Jeremy Lin could be on his way to a bigger role he wants from his new team, especially if the Los Angeles Lakers decided to hire Byron Scott as their next head coach.
Scott, who is rumored to be the front runner for the Lakers' head coaching gig, said in an interview with Time Warner Cable Sports.net that acquiring Lin is a terrific move for the Lakers as he believed the former Harvard hot shot will be playing with a chip on his shoulder after a subpar season with the Houston Rockets.
"He's, I think, looking to kind of re-establish himself because of the injuries that he had last year in Houston and [he] kind of lost his way and lost his job there, and I think he's going to [come to L.A.] with a little chip on his shoulder, so I thought it was a good move," Scott said.
The former New Jersey Nets, New Orleans Hornets and Cleveland Cavaliers head coach admitted that he really liked Lin as a player, citing his aggressiveness on the offensive end and deceiving ability to hold his ground against opposing guards.
"Defensively - the thing that I thought was going to his biggest downfall - was something that I thought he really competed at the times I coached against him," said Scott, who was part of the Lakers' Showtime gang along with Magic Johnson and Kareem Abdul-Jabbar back in the 80s.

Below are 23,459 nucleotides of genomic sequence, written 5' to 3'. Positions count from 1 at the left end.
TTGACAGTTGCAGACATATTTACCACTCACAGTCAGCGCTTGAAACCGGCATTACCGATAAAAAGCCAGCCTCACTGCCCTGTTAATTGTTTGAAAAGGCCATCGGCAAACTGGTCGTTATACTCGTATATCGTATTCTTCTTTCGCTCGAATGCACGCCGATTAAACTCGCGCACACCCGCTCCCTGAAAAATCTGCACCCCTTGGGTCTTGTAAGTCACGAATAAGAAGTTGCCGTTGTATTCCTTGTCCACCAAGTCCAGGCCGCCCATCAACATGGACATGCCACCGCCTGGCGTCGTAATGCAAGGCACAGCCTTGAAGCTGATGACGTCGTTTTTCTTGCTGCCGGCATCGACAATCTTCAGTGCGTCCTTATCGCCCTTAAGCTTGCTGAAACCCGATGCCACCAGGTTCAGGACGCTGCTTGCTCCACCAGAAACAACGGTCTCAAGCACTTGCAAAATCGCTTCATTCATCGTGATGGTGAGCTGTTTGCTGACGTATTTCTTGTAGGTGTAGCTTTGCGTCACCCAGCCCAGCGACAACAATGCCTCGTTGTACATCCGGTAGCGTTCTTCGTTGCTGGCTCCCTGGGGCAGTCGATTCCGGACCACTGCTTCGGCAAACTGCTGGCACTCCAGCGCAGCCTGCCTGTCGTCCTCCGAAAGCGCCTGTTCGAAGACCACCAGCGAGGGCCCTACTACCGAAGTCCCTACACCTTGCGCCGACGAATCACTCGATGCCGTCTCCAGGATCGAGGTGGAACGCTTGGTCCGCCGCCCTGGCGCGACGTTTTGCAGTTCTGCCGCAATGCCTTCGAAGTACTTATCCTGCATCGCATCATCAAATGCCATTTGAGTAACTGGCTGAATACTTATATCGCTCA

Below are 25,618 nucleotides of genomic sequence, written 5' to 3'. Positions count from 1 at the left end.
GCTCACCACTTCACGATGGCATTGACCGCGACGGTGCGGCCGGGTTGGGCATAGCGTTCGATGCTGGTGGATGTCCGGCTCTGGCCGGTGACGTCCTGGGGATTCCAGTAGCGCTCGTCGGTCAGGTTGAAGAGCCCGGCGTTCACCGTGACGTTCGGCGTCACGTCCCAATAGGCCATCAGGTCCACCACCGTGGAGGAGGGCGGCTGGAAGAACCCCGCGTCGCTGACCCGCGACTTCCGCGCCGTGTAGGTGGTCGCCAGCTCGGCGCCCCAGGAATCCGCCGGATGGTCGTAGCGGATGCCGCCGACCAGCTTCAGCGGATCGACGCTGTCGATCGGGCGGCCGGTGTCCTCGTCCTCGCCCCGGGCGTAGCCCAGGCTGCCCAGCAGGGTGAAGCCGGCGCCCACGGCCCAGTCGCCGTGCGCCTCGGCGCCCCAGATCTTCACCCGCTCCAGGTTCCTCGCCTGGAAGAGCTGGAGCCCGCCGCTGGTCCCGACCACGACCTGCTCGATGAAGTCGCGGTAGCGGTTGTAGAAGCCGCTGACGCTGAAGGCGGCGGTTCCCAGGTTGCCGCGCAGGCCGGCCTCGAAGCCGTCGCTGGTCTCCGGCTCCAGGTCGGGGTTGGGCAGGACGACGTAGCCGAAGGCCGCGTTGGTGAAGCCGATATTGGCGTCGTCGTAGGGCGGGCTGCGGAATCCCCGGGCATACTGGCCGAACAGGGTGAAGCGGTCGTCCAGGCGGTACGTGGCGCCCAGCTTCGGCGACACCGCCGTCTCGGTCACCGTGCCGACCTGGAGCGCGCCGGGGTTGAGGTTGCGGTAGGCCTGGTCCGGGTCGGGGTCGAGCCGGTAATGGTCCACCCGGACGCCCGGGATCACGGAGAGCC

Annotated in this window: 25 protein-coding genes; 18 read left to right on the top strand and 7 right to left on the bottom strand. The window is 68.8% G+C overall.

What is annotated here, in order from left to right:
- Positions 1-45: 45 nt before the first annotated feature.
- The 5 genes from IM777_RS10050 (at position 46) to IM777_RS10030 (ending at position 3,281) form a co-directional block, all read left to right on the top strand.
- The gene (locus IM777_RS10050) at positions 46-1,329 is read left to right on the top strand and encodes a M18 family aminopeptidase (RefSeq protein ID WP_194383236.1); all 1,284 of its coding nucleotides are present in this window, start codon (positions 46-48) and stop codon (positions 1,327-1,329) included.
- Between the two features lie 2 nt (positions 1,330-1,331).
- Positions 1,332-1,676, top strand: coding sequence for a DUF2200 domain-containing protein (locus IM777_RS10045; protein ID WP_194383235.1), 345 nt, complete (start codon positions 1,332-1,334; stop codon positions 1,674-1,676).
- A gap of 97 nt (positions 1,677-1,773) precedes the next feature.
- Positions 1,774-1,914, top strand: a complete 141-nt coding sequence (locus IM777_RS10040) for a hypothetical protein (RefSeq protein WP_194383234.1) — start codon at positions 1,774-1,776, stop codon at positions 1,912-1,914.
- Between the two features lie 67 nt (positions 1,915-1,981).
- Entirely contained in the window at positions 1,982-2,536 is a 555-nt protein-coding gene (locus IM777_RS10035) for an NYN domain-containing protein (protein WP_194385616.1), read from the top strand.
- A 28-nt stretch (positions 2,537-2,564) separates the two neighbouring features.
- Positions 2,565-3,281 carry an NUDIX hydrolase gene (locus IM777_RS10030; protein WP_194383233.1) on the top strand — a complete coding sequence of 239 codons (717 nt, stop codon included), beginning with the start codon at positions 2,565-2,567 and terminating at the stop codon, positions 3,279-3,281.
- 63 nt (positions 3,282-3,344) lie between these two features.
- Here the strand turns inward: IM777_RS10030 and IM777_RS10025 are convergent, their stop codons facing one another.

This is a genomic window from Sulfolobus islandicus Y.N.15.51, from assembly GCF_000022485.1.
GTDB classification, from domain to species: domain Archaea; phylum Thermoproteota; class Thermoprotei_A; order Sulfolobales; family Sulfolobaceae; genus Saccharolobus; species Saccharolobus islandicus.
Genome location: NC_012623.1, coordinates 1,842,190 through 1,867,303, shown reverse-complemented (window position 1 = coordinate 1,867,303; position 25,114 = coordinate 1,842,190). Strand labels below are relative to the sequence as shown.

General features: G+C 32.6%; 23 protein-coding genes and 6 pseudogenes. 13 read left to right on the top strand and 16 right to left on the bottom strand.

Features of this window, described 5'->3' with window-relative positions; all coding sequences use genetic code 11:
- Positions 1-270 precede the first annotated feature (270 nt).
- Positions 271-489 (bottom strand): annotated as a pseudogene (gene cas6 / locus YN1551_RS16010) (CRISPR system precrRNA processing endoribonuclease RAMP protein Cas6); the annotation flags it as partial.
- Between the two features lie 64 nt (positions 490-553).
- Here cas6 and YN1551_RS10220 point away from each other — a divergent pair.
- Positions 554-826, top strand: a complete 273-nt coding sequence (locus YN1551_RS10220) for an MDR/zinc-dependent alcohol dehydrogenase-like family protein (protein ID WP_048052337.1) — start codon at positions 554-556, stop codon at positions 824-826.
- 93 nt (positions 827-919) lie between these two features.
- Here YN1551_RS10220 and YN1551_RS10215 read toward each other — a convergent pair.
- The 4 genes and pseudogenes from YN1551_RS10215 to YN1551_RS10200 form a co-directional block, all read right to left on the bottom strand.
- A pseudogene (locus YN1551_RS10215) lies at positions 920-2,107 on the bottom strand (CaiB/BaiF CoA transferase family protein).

With Scott, Sky is Limit for Lin
The 25-year old Lin averaged just 12 points and 4 assists a game in a backup role with the Rockets last season. However, his improvements in shooting percentage (45 percent from the field and 36 percent from the three-point line) and defense suggested that he can still transform into a better polished player if given the right situation.
Should Scott get hired by the Lakers, Lin could get enough playing time for him to make an impact on the offensive end of the court. Scott's experience dealing with elite guards like Jason Kidd with the Nets, Chris Paul with the Hornets and Kyrie Irving with the Cavs will benefit Lin a lot as he tries to sharpen his playmaking skills.
If everything clicks, it won't be surprising to see Lin padding his averaged to at least 18 points and 8 dimes per game - which would be easily his career highs.
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